Phenotypic characterization of individuals with SYNGAP1 pathogenic variants reveals a potential correlation between posterior dominant rhythm and developmental progression

J Neurodev Disord. 2019 Aug 8;11(1):18. doi: 10.1186/s11689-019-9276-y.


Background: The SYNGAP1 gene encodes for a small GTPase-regulating protein critical to dendritic spine maturation and synaptic plasticity. Mutations have recently been identified to cause a breadth of neurodevelopmental disorders including autism, intellectual disability, and epilepsy. The purpose of this work is to define the phenotypic spectrum of SYNGAP1 gene mutations and identify potential biomarkers of clinical severity and developmental progression.

Methods: A retrospective clinical data analysis of individuals with SYNGAP1 mutations was conducted. Data included genetic diagnosis, clinical history and examinations, neurophysiologic data, neuroimaging, and serial neurodevelopmental/behavioral assessments. All patients were seen longitudinally within a 6-year period; data analysis was completed on June 30, 2018. Records for all individuals diagnosed with deleterious SYNGAP1 variants (by clinical sequencing or exome sequencing panels) were reviewed.

Results: Fifteen individuals (53% male) with seventeen unique SYNGAP1 mutations are reported. Mean age at genetic diagnosis was 65.9 months (28-174 months). All individuals had epilepsy, with atypical absence seizures being the most common semiology (60%). EEG abnormalities included intermittent rhythmic delta activity (60%), slow or absent posterior dominant rhythm (87%), and epileptiform activity (93%), with generalized discharges being more common than focal. Neuroimaging revealed nonspecific abnormalities (53%). Neurodevelopmental evaluation revealed impairment in all individuals, with gross motor function being the least affected. Autism spectrum disorder was diagnosed in 73% and aggression in 60% of cases. Analysis of biomarkers revealed a trend toward a moderate positive correlation between visual-perceptual/fine motor/adaptive skills and language development, with posterior dominant rhythm on electroencephalogram (EEG), independent of age. No other neurophysiology-development associations or correlations were identified.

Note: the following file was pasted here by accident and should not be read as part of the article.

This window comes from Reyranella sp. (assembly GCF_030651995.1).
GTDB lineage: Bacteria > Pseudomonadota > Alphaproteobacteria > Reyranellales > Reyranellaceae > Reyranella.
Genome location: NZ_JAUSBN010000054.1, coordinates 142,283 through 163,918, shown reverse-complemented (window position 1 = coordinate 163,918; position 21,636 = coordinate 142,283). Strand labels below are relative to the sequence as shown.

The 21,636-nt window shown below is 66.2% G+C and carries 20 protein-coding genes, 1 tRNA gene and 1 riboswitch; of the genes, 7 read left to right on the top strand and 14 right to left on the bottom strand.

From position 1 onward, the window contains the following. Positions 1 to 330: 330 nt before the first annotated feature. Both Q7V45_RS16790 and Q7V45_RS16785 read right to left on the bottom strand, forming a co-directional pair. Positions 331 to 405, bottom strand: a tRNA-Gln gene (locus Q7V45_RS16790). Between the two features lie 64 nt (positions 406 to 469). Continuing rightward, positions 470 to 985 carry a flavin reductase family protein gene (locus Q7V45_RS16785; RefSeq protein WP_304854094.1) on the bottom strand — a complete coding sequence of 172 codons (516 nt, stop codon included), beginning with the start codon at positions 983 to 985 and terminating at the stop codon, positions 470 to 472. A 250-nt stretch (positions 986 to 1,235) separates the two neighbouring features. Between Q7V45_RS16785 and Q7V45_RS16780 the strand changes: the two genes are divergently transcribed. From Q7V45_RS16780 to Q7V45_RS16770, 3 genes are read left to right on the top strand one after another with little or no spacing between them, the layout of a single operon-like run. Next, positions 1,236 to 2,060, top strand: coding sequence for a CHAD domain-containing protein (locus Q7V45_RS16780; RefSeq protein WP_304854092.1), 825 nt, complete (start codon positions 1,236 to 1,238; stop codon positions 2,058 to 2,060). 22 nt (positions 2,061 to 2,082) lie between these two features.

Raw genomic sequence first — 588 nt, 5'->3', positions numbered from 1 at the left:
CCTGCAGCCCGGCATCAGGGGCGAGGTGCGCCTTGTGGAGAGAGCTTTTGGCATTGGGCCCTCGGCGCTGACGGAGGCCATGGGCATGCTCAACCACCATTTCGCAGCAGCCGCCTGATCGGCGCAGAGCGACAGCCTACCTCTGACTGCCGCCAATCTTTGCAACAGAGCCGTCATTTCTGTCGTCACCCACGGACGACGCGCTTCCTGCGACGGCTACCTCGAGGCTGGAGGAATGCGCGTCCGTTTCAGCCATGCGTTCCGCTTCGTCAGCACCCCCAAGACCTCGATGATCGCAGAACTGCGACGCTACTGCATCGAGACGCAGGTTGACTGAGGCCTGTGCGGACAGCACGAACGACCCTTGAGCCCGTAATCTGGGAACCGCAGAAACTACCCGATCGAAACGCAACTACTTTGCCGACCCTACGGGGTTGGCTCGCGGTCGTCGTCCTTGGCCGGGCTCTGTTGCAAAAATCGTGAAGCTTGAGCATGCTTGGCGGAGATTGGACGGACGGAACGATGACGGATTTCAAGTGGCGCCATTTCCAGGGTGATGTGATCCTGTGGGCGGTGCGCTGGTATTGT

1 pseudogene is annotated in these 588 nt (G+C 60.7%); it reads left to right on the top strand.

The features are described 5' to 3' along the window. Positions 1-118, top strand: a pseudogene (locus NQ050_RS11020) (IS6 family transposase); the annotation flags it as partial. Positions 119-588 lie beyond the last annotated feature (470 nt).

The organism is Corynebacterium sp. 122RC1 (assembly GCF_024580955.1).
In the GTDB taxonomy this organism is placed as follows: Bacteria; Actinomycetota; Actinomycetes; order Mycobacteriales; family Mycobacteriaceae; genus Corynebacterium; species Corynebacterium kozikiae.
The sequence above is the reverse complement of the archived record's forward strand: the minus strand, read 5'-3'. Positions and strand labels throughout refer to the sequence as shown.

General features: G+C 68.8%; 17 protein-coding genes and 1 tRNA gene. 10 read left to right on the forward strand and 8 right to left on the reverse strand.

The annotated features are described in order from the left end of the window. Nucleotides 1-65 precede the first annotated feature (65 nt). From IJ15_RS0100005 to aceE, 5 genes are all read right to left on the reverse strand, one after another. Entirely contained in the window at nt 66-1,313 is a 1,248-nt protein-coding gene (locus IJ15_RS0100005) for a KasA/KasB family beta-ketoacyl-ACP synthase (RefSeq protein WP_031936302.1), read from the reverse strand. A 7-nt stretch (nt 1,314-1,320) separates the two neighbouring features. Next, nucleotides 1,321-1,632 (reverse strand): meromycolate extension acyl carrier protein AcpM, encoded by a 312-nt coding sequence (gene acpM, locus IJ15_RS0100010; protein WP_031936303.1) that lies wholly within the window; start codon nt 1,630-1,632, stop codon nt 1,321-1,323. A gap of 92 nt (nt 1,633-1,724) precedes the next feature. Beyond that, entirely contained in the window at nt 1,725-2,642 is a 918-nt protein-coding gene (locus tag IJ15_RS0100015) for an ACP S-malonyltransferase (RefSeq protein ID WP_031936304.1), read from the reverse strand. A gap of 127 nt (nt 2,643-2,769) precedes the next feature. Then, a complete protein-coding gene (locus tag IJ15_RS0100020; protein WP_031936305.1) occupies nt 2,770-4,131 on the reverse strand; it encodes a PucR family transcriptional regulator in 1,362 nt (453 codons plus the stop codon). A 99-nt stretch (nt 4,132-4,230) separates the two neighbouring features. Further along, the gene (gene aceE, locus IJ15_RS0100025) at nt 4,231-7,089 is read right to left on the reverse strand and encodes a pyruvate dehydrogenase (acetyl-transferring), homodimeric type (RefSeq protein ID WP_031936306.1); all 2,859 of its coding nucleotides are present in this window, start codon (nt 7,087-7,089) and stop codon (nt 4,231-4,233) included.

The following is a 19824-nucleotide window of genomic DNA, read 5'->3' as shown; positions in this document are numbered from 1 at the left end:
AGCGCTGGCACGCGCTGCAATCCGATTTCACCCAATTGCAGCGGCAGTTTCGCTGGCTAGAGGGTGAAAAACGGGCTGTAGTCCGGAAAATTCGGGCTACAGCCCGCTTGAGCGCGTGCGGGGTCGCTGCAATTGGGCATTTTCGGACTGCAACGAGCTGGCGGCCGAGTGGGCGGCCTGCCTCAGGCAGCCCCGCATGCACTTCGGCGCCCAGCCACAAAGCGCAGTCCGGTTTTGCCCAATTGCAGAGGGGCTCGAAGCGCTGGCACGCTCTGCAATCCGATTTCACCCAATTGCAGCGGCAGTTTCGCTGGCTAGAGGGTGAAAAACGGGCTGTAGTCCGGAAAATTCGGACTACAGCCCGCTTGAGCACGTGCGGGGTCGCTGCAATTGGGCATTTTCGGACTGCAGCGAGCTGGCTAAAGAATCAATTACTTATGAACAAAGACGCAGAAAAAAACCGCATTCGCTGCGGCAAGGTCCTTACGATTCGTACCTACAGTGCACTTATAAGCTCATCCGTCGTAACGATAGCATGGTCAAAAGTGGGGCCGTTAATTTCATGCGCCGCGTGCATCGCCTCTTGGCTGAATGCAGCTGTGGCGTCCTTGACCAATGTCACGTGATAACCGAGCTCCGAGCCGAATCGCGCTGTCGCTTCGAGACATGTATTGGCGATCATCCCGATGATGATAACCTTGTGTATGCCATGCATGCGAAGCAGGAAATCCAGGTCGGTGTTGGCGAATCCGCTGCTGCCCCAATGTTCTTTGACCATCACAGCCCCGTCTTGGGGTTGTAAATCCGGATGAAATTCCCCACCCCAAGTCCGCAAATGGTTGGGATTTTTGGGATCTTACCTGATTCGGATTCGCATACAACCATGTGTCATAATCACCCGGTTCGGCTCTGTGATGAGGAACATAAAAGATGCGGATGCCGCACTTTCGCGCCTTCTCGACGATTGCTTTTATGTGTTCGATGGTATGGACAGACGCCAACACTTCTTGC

Conclusions: A broad spectrum of neurologic and neurodevelopmental features are found with pathogenic variants of SYNGAP1. An abnormal posterior dominant rhythm on EEG correlated with abnormal developmental progression, providing a possible prognostic biomarker.

Keywords: Autism; Electroencephalogram; Neurodevelopment; Posterior dominant rhythm; SYNGAP1.

Publication types

  • Research Support, N.I.H., Extramural
  • Research Support, Non-U.S. Gov't

MeSH terms

  • Adolescent
  • Aggression / physiology
  • Autism Spectrum Disorder / genetics
  • Autism Spectrum Disorder / physiopathology
  • Biomarkers
  • Brain Waves / physiology*
  • Cerebral Cortex / physiopathology*
  • Child
  • Child Development / physiology*
  • Child, Preschool
  • Disease Progression*
  • Epilepsy / genetics*
  • Epilepsy / physiopathology*
  • Female
  • Humans
  • Longitudinal Studies
  • Male
  • Neurodevelopmental Disorders / genetics*
  • Neurodevelopmental Disorders / physiopathology*
  • Retrospective Studies
  • ras GTPase-Activating Proteins / genetics*


  • Biomarkers
  • SYNGAP1 protein, human
  • ras GTPase-Activating Proteins